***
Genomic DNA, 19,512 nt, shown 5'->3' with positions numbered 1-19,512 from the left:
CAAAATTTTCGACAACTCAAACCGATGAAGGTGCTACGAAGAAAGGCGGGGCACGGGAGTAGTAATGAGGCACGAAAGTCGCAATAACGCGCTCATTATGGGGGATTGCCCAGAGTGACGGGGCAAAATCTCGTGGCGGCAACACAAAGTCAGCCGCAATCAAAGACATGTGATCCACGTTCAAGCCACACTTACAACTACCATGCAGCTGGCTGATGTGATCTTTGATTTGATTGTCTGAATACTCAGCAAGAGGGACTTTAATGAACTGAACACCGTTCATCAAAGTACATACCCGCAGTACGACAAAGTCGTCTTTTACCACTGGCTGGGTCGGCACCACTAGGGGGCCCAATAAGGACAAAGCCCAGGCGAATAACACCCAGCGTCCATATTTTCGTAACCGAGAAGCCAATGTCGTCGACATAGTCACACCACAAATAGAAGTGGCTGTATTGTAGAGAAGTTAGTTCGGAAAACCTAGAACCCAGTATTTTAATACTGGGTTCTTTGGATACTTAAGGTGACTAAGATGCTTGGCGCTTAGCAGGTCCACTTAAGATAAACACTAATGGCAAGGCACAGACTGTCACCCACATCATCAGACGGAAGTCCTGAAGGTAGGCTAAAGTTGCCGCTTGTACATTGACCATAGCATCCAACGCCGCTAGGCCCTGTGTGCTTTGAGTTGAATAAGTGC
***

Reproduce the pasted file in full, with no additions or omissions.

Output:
Genomic DNA, 19,512 nt, shown 5'->3' with positions numbered 1-19,512 from the left:
CAAAATTTTCGACAACTCAAACCGATGAAGGTGCTACGAAGAAAGGCGGGGCACGGGAGTAGTAATGAGGCACGAAAGTCGCAATAACGCGCTCATTATGGGGGATTGCCCAGAGTGACGGGGCAAAATCTCGTGGCGGCAACACAAAGTCAGCCGCAATCAAAGACATGTGATCCACGTTCAAGCCACACTTACAACTACCATGCAGCTGGCTGATGTGATCTTTGATTTGATTGTCTGAATACTCAGCAAGAGGGACTTTAATGAACTGAACACCGTTCATCAAAGTACATACCCGCAGTACGACAAAGTCGTCTTTTACCACTGGCTGGGTCGGCACCACTAGGGGGCCCAATAAGGACAAAGCCCAGGCGAATAACACCCAGCGTCCATATTTTCGTAACCGAGAAGCCAATGTCGTCGACATAGTCACACCACAAATAGAAGTGGCTGTATTGTAGAGAAGTTAGTTCGGAAAACCTAGAACCCAGTATTTTAATACTGGGTTCTTTGGATACTTAAGGTGACTAAGATGCTTGGCGCTTAGCAGGTCCACTTAAGATAAACACTAATGGCAAGGCACAGACTGTCACCCACATCATCAGACGGAAGTCCTGAAGGTAGGCTAAAGTTGCCGCTTGTACATTGACCATAGCATCCAACGCCGCTAGGCCCTGTGTGCTTTGAGTTGAATAAGTGC